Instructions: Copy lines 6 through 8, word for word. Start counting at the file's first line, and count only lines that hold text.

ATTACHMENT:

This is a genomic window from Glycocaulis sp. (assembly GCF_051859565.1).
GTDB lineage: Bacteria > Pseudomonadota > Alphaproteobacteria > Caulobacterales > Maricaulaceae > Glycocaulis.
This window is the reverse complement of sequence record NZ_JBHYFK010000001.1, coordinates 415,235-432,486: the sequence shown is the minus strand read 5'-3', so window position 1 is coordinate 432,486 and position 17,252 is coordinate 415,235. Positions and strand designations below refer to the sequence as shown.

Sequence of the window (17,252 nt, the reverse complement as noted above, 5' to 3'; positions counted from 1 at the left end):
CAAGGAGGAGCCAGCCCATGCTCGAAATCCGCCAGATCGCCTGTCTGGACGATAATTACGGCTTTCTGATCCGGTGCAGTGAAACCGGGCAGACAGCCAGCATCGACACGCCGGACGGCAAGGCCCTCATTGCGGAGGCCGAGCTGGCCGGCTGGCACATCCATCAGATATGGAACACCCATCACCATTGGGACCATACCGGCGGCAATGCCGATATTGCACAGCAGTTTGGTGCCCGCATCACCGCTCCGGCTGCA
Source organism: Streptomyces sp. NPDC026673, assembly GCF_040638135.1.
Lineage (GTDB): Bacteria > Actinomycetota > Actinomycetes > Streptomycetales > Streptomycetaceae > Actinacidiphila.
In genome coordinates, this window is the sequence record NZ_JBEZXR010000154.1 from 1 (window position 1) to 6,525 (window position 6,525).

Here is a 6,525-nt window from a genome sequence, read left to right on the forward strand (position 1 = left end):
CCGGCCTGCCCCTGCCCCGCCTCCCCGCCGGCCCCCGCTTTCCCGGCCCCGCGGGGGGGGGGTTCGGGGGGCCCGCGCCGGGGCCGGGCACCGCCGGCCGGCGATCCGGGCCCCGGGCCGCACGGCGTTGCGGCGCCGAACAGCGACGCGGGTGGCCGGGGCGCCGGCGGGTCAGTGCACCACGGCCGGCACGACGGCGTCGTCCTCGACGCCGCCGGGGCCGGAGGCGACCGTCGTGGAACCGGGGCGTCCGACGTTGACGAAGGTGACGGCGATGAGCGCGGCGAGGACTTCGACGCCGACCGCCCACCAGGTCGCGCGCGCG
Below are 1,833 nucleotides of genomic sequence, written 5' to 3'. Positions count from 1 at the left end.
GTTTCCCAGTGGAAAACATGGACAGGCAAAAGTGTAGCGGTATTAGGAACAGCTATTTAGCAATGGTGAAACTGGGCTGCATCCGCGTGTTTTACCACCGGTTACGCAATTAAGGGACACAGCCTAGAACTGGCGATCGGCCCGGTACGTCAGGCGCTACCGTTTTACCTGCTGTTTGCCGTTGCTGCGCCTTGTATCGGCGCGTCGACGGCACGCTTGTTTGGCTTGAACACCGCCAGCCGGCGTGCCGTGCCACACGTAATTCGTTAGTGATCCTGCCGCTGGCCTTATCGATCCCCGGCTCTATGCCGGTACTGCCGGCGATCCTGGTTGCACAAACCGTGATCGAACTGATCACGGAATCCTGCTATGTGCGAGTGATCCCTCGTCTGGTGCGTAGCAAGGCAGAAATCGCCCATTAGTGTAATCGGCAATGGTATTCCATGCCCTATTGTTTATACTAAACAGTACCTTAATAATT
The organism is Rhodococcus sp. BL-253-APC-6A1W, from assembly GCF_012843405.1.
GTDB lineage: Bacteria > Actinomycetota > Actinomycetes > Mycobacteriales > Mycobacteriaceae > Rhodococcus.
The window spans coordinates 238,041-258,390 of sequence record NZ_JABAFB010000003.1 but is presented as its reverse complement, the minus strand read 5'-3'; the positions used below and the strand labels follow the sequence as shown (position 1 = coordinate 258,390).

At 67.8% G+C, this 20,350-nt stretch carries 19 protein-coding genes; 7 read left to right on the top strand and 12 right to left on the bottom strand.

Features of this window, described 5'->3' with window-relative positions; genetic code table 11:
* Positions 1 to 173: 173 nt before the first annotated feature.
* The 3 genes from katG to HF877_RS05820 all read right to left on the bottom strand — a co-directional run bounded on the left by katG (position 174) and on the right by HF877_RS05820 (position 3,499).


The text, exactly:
Source organism: Streptomyces sp. NPDC026673, assembly GCF_040638135.1.
Lineage (GTDB): Bacteria > Actinomycetota > Actinomycetes > Streptomycetales > Streptomycetaceae > Actinacidiphila.
In genome coordinates, this window is the sequence record NZ_JBEZXR010000154.1 from 1 (window position 1) to 6,525 (window position 6,525).